Colnaghi, one of the oldest galleries in the world, comes to Tefaf Maastricht next week under a new owner and with a renewed emphasis on Modern art. Victoria Golembiovskaya, the founder of an art consultancy called House of the Nobleman, bought a stake in the gallery last year and joins Jorge Coll as joint chief executive. Coll bought the gallery in 2015, originally in partnership with Nicolas Cortés who left the business in 2018 and this year shows at Tefaf under his own steam.
At House of the Nobleman, Golembiovskaya made her mark with pop-up shows that combined art with swanky properties (sometimes also for sale). Of the future for Colnaghi, which was founded in 1760 and is known predominantly as an Old Masters gallery, she says that “People are buying across categories now and we can offer works from antiquity to contemporary.”
Works at Tefaf this week make her case and span from a Roman marble head of a woman from the 2nd century to Jean Dubuffet’s painting “Site aléatoire: lieux habites” of 1982. Prices for all works on their booth range from €50,000 to €5m.
Coll welcomes the addition to the management team, not least because the gallery will soon open a third space (after London and New York) on Madrid’s Paseo de Eduardo Dato, just north of the Prado Museum. “At Colnaghi, the tradition has long been not to keep the ashes but to keep the fire going,” he says.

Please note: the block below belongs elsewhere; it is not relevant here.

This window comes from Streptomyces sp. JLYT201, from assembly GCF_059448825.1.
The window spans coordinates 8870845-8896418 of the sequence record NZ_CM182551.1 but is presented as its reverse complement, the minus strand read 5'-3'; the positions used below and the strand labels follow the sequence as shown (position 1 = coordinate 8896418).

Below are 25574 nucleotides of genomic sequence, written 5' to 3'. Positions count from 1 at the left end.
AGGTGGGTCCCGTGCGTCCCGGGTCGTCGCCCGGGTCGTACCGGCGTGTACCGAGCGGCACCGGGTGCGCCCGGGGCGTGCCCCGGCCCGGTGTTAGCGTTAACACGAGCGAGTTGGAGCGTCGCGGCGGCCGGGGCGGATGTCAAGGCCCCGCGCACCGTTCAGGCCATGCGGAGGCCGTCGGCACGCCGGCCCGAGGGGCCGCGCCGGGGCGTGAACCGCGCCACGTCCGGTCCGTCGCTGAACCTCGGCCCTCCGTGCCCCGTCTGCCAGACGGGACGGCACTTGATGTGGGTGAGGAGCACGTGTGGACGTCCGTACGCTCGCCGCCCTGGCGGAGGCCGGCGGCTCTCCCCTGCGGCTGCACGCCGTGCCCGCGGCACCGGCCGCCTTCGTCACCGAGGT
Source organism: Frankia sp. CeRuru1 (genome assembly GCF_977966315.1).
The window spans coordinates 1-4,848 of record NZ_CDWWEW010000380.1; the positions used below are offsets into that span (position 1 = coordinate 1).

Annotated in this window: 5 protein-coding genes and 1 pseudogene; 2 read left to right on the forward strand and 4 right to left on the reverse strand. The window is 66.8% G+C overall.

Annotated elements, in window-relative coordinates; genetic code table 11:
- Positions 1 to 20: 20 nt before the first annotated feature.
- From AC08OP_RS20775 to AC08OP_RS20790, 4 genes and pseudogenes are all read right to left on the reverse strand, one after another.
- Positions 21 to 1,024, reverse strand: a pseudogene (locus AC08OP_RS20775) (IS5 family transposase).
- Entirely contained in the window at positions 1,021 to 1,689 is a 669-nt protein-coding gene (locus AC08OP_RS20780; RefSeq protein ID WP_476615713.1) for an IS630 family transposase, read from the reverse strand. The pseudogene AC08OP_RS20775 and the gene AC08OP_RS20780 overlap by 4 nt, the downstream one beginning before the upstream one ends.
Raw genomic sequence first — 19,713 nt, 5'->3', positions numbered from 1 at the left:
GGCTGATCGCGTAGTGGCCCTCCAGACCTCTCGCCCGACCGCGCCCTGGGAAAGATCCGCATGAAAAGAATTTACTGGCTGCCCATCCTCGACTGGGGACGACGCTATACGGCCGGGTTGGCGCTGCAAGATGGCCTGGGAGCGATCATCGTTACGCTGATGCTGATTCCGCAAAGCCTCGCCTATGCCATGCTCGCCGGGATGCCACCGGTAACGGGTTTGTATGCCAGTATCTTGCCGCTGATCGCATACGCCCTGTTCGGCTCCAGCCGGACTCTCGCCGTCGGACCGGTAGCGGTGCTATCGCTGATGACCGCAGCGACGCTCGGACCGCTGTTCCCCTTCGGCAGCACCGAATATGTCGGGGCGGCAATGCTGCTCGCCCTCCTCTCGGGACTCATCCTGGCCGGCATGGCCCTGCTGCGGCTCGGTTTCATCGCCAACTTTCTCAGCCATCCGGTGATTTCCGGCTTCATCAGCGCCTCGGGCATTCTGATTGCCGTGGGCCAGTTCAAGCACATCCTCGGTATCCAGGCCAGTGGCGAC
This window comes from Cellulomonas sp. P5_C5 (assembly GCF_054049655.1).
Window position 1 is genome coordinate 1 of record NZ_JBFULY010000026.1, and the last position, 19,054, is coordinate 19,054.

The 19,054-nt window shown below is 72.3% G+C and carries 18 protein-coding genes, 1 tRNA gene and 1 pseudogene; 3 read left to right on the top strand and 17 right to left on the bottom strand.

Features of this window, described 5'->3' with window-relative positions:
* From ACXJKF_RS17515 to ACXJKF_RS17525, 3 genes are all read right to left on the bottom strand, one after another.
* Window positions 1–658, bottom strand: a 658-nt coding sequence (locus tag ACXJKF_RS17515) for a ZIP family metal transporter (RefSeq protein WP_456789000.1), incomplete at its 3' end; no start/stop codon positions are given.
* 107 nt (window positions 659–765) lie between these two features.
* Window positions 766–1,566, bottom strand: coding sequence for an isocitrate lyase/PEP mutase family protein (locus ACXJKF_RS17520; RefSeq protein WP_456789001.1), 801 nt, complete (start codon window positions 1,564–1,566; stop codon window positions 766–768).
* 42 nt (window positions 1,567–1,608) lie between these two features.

Representatives of art collectors and estates say their eyes have been opened by last week’s decision by the family of the late Donald Marron to sell his collection through a consortium of three galleries, rather than at auction. “It’s a game changer,” says Philip Hoffman, founder and chief executive of the Fine Art Group. The triumvirate of dealers — Pace, Acquavella Galleries and Gagosian — gave a guarantee price to the family, believed to be around $300m (though the galleries won’t confirm this).
Hoffman says that “If a league of super-dealers can put something like this together then it’s potentially a four-horse rather than a two-horse race [meaning the two major auction houses] for would-be sellers.” Melanie Clore, co-founder of the art advisory firm Clore Wyndham, says that the galleries’ promised, in-depth exhibitions and planned Phaidon Press book “show that the decision was as much about creating a fitting narrative and legacy to the collector as it was about the financial deal.”
Sotheby’s and Christie’s aren’t commenting, but the news must have been a blow for them — and hopefully one they are taking seriously — particularly after the auction houses struggled for supply in 2019.
Sotheby’s has cancelled its April series of sales in Hong Kong, adding to the businesses forced to change tack because of the ongoing spread of the Covid-19 coronavirus. The auctions had been due to take place between April 3 and 8, and spanned categories including wine, watches, South Asian art and Classical Chinese painting.